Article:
Janet Lansbury: And by bladder issues, do you mean accidents or bedwetting?
Steve Hodges: Name it. Daytime wetting, bedwetting, UTIs, sometimes urgency frequency, dysuria, any kind of bladder dysfunction in a kid, almost any kind can be attributed to bowel dysfunction. The interesting part is when I first got this data together, I was like: I’m going to write this up. I’m going to win a Nobel Prize with it.
My resident pulled all the data. This had been already described in the ’80s by Dr. Sean O’Regan. He cured his own son of bedwetting. Then he said, “This is why this happens…” What Dr. O’Regan did, his son was wetting the bed and he was a nephrologist. He didn’t wait for somebody to fix his son. His son was only four years of age, which most doctors would not treat for bedwetting these days.
He took himself to the library at the University of Montreal and McGill University, did all research on his own, found a lot of papers describing bowel and bladder dysfunction were correlated. He did an anorectal manometry test in his son, which is a very advanced test. He put a tube in his son’s bottom, which sounds weird, but he inflated a balloon to find out when exactly his son would feel the balloon. And he found that his son felt the balloon at 150 CCs or almost over three times the normal volume.
So he found out very fortuitously that his son had a dilator rectum. He then treated that and the son stopped wetting the bed in a month. Then he’s published his results, had a lot of data. And again, somehow that’s been kind of lost to history and I’m not really sure why.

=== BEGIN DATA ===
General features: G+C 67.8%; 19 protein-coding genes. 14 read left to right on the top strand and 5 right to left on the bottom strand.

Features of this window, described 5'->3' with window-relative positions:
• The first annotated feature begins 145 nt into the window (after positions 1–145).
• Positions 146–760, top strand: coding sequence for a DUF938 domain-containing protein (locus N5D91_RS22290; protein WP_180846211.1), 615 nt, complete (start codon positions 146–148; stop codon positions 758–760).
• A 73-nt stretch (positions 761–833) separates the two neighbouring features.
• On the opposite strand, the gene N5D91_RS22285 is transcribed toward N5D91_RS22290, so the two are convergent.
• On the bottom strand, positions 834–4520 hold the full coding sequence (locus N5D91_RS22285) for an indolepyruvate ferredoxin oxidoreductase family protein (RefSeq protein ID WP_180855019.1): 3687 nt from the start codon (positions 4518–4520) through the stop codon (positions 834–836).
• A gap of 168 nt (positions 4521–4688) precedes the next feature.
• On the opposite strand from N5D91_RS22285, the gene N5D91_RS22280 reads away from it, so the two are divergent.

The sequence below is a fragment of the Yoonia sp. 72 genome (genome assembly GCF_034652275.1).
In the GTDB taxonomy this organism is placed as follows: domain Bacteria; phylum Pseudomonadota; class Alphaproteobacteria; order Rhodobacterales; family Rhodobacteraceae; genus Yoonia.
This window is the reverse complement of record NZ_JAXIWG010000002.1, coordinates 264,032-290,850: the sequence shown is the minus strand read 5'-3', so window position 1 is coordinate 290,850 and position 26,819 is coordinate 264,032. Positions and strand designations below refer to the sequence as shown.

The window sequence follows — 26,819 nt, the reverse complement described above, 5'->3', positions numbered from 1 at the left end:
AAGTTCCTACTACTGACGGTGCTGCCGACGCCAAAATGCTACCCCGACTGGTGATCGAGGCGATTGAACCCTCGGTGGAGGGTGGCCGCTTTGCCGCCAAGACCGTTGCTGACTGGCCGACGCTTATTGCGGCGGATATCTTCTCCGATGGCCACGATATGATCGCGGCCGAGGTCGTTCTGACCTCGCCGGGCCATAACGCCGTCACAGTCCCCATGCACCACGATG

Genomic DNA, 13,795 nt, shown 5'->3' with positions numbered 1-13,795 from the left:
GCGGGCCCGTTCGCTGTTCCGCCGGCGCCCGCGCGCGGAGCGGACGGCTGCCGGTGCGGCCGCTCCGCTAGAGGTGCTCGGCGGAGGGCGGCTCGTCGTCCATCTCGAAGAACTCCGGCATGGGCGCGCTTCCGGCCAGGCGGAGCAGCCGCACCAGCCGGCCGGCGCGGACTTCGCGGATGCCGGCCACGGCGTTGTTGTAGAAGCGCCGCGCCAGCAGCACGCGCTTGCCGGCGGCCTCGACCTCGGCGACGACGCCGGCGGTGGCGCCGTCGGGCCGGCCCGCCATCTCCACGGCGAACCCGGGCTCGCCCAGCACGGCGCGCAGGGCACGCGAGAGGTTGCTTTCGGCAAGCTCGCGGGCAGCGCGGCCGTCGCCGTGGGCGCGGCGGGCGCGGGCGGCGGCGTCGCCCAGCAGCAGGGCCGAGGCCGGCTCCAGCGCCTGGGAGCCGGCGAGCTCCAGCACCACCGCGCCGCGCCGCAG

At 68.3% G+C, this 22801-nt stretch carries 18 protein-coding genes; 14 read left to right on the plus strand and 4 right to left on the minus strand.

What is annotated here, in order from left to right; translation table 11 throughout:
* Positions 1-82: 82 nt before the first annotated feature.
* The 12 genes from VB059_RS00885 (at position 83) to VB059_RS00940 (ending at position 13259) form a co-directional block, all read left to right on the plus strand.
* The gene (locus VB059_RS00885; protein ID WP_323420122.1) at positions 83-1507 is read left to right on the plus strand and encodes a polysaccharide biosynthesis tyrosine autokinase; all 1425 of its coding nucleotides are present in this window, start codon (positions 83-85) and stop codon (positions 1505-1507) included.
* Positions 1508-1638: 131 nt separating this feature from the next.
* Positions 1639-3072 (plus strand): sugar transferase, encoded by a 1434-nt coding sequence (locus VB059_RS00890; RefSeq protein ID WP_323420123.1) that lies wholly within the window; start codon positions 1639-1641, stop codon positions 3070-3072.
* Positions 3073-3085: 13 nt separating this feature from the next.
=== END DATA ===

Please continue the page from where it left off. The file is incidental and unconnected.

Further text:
Janet Lansbury: Wow. So besides informing you as to the prevalence of constipation and blockages and how that affects all of these common issues that parents have, how has all this information caused you to advise parents in regard to toilet training? And what are the pitfalls that parents could fall into that create these issues?
Steve Hodges: Yeah. So early on I was really dogmatic. I was like: Well, kids are holding their pooping in. Right? So the younger kids that trained really early tended to withhold more because they were less mature, less aware. And for them… you could teach a very young child to be continent, to not go to the bathroom, to get out of diapers. But then you couldn’t convey to them the importance of going to the bathroom when they needed to. So invariably, if I saw very young children that were trained, whether it be, 12 months old, 18 months old, by definition, if they could train that early, they were really good at using their sphincter to hold their pee and pooping.
So then they would tend to overdo it, hold their pee and poop in too much, and then they present a few years later with accidents. So I became pretty dogmatic saying, “Listen, the later you can train them, the better. Make sure they’re pooping well. Make sure they’re not developing these withholding behaviors,” because that’s the root of all evil. So basically, I wasn’t seeing any kids with accidents obviously before they’re potty trained, but the later they trained the less accidents that we’re having.
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